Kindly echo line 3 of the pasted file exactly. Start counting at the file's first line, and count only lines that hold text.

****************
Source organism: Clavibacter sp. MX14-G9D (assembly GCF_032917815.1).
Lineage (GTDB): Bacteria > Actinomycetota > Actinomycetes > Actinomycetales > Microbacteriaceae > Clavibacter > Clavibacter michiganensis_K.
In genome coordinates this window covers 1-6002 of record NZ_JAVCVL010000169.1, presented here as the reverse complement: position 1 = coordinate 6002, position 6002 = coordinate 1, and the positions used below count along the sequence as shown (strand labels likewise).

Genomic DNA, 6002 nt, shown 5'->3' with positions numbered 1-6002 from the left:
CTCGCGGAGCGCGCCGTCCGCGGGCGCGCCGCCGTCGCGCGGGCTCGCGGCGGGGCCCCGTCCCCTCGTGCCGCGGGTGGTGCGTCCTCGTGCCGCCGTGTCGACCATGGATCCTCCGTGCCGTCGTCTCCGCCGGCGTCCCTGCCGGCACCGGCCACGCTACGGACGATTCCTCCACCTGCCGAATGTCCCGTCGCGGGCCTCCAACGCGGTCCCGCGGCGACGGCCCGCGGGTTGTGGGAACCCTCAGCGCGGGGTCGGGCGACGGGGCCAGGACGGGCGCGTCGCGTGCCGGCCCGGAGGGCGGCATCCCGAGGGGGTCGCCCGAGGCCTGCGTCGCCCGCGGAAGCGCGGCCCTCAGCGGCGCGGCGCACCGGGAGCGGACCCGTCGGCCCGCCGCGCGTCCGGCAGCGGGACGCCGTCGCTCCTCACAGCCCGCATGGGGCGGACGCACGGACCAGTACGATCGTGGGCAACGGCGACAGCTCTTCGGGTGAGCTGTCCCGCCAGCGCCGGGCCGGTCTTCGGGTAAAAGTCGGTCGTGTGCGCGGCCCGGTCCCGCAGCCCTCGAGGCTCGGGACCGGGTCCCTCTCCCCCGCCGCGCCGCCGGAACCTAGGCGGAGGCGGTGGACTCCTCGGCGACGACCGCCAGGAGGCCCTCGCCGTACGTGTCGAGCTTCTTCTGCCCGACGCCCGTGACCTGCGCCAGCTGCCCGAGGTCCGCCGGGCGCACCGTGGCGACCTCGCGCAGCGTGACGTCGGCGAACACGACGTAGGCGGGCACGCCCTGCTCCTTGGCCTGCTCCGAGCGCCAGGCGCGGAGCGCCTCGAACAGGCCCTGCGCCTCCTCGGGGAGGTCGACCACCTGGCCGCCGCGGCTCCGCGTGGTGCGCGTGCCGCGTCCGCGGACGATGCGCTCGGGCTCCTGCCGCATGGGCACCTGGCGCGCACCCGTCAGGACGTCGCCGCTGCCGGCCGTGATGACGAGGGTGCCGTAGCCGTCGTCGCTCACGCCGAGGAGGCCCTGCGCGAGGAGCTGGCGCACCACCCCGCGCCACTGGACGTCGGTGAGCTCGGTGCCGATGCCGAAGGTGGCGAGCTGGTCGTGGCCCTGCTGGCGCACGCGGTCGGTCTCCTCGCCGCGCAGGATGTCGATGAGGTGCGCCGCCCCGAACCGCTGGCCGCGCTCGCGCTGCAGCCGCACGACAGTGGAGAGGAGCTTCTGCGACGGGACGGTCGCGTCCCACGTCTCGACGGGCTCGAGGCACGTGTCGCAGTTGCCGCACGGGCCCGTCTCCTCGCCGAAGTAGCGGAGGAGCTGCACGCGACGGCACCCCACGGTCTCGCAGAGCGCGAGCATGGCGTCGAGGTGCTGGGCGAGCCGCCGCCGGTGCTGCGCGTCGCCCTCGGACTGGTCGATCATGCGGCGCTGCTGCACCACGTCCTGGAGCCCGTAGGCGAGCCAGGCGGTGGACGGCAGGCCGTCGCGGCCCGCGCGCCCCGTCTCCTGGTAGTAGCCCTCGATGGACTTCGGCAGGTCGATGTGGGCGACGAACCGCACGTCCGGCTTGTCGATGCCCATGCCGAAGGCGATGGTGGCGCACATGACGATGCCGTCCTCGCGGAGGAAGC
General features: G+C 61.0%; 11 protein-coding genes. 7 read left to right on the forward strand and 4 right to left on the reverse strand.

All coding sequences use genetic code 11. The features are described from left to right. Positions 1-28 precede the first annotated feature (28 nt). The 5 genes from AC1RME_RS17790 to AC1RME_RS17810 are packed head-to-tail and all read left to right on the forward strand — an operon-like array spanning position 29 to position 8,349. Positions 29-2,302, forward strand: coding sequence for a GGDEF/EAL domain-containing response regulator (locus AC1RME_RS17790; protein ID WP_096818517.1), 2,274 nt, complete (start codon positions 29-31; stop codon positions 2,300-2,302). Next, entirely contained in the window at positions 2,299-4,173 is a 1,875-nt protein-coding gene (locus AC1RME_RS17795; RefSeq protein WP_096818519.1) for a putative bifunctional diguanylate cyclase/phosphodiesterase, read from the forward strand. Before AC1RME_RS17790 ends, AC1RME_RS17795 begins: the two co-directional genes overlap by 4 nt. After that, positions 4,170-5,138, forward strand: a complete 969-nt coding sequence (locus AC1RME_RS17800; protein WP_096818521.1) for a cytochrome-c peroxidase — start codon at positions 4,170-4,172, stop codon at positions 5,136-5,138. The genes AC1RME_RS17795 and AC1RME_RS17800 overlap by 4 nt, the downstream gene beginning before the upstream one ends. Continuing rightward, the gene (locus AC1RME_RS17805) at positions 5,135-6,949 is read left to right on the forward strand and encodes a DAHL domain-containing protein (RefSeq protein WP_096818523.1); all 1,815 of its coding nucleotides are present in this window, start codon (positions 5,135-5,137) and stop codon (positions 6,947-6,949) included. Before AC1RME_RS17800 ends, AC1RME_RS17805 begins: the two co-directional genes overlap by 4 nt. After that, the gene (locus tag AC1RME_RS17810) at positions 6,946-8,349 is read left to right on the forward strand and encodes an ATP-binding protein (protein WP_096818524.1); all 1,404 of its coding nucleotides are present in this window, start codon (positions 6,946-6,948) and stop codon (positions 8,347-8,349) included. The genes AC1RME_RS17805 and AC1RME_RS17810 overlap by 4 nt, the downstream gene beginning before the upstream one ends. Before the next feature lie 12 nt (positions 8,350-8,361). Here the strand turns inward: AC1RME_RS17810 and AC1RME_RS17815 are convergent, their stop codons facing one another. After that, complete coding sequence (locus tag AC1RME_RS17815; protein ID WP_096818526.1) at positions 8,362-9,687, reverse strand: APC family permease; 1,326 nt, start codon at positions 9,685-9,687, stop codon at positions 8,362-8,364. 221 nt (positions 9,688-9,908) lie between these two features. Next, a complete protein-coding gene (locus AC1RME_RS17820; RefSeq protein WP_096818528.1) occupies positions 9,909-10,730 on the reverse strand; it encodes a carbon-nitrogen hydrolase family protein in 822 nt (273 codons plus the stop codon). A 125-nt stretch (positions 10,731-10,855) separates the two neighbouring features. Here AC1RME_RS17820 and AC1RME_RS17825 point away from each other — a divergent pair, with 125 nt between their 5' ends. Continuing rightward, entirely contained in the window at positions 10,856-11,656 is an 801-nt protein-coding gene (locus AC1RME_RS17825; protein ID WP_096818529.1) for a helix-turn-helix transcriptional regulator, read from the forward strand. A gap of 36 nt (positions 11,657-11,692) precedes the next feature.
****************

In genome coordinates this window covers 1-6002 of record NZ_JAVCVL010000169.1, presented here as the reverse complement: position 1 = coordinate 6002, position 6002 = coordinate 1, and the positions used below count along the sequence as shown (strand labels likewise).